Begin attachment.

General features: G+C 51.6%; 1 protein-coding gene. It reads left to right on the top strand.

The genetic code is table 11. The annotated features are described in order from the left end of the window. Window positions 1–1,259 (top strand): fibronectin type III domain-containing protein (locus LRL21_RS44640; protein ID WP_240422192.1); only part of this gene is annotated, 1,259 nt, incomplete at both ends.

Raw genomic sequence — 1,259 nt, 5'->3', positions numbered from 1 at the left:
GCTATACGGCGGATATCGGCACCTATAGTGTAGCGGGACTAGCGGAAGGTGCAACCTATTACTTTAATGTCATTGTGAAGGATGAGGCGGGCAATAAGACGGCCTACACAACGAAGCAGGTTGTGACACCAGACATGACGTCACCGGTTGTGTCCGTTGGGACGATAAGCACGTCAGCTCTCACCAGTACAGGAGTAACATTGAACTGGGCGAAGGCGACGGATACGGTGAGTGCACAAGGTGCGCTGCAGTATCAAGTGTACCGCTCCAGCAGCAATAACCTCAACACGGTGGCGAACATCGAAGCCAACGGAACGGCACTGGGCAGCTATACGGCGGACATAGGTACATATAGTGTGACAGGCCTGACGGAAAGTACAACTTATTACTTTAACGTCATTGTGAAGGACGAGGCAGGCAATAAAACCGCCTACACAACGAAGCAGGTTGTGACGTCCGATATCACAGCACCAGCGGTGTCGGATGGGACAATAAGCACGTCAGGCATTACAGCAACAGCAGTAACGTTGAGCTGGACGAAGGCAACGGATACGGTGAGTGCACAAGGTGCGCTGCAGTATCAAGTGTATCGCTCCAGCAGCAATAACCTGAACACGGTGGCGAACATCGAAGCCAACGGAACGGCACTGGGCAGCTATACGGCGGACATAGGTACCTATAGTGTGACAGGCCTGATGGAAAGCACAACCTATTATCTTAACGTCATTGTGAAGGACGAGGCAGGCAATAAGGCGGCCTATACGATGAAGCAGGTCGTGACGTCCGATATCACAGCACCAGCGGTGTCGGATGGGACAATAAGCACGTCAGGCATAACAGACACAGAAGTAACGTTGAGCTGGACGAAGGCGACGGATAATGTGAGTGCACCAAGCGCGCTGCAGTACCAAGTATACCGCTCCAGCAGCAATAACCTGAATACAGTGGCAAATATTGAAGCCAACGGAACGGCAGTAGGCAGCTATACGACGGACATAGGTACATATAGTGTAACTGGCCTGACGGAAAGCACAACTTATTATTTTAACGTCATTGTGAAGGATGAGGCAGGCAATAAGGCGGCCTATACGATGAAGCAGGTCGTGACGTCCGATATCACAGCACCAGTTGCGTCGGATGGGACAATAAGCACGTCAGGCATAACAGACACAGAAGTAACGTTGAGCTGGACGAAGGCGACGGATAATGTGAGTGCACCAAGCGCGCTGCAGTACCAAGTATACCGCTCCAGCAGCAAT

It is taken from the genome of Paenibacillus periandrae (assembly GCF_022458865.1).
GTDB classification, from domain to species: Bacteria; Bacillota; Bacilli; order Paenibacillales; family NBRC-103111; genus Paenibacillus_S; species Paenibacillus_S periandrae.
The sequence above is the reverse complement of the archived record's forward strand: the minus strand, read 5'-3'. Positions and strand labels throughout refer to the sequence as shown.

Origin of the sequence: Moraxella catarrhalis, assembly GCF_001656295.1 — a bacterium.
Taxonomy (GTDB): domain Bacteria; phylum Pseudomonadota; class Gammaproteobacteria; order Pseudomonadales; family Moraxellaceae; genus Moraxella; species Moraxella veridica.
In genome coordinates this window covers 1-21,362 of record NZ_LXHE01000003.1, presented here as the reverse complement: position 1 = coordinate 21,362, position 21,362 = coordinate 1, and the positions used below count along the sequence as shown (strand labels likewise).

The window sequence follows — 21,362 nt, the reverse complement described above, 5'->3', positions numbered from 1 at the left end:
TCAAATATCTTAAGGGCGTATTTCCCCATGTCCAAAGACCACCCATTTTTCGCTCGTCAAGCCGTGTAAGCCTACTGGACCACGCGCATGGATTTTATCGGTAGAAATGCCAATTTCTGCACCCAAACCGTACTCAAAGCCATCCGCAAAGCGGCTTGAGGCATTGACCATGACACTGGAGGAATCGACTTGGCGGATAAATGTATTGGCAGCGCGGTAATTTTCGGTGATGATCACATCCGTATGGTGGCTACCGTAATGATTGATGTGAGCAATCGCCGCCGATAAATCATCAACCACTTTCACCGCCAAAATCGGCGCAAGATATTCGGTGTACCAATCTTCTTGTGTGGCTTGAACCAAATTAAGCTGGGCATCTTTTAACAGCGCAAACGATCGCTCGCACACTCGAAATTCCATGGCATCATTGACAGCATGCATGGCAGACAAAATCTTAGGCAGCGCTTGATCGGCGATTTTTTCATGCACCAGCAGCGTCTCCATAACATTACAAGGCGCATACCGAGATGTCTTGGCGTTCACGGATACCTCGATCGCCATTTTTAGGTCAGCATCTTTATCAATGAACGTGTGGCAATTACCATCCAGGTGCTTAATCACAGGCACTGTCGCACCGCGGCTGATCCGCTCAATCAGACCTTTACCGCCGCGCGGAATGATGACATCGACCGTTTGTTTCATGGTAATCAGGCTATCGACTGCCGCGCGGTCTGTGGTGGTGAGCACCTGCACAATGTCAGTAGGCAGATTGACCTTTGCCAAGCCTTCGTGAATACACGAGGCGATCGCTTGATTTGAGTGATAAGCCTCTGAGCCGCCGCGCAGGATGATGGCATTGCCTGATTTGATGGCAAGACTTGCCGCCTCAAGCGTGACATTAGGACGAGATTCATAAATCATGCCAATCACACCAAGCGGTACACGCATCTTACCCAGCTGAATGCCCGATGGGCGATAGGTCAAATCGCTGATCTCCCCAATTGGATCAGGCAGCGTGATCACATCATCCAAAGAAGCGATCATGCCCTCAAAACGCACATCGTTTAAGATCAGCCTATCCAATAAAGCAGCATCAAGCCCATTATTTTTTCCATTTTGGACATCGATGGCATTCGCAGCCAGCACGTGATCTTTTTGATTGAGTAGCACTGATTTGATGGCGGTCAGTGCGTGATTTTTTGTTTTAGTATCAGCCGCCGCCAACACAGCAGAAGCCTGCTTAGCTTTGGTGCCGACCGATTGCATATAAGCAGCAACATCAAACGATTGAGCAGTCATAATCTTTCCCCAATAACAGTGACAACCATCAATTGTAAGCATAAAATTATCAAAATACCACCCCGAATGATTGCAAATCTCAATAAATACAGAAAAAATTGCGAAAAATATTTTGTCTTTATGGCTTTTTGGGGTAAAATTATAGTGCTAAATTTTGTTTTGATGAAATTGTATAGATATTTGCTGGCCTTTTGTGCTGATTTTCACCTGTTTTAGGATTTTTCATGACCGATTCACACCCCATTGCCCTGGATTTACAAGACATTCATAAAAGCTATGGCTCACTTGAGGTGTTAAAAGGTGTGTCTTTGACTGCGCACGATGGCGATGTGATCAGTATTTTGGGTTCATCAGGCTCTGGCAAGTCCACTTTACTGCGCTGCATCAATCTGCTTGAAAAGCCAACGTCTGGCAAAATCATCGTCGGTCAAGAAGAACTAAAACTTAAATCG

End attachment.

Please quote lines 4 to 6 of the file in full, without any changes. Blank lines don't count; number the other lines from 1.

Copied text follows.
GCTATACGGCGGATATCGGCACCTATAGTGTAGCGGGACTAGCGGAAGGTGCAACCTATTACTTTAATGTCATTGTGAAGGATGAGGCGGGCAATAAGACGGCCTACACAACGAAGCAGGTTGTGACACCAGACATGACGTCACCGGTTGTGTCCGTTGGGACGATAAGCACGTCAGCTCTCACCAGTACAGGAGTAACATTGAACTGGGCGAAGGCGACGGATACGGTGAGTGCACAAGGTGCGCTGCAGTATCAAGTGTACCGCTCCAGCAGCAATAACCTCAACACGGTGGCGAACATCGAAGCCAACGGAACGGCACTGGGCAGCTATACGGCGGACATAGGTACATATAGTGTGACAGGCCTGACGGAAAGTACAACTTATTACTTTAACGTCATTGTGAAGGACGAGGCAGGCAATAAAACCGCCTACACAACGAAGCAGGTTGTGACGTCCGATATCACAGCACCAGCGGTGTCGGATGGGACAATAAGCACGTCAGGCATTACAGCAACAGCAGTAACGTTGAGCTGGACGAAGGCAACGGATACGGTGAGTGCACAAGGTGCGCTGCAGTATCAAGTGTATCGCTCCAGCAGCAATAACCTGAACACGGTGGCGAACATCGAAGCCAACGGAACGGCACTGGGCAGCTATACGGCGGACATAGGTACCTATAGTGTGACAGGCCTGATGGAAAGCACAACCTATTATCTTAACGTCATTGTGAAGGACGAGGCAGGCAATAAGGCGGCCTATACGATGAAGCAGGTCGTGACGTCCGATATCACAGCACCAGCGGTGTCGGATGGGACAATAAGCACGTCAGGCATAACAGACACAGAAGTAACGTTGAGCTGGACGAAGGCGACGGATAATGTGAGTGCACCAAGCGCGCTGCAGTACCAAGTATACCGCTCCAGCAGCAATAACCTGAATACAGTGGCAAATATTGAAGCCAACGGAACGGCAGTAGGCAGCTATACGACGGACATAGGTACATATAGTGTAACTGGCCTGACGGAAAGCACAACTTATTATTTTAACGTCATTGTGAAGGATGAGGCAGGCAATAAGGCGGCCTATACGATGAAGCAGGTCGTGACGTCCGATATCACAGCACCAGTTGCGTCGGATGGGACAATAAGCACGTCAGGCATAACAGACACAGAAGTAACGTTGAGCTGGACGAAGGCGACGGATAATGTGAGTGCACCAAGCGCGCTGCAGTACCAAGTATACCGCTCCAGCAGCAAT

It is taken from the genome of Paenibacillus periandrae (assembly GCF_022458865.1).
GTDB classification, from domain to species: Bacteria; Bacillota; Bacilli; order Paenibacillales; family NBRC-103111; genus Paenibacillus_S; species Paenibacillus_S periandrae.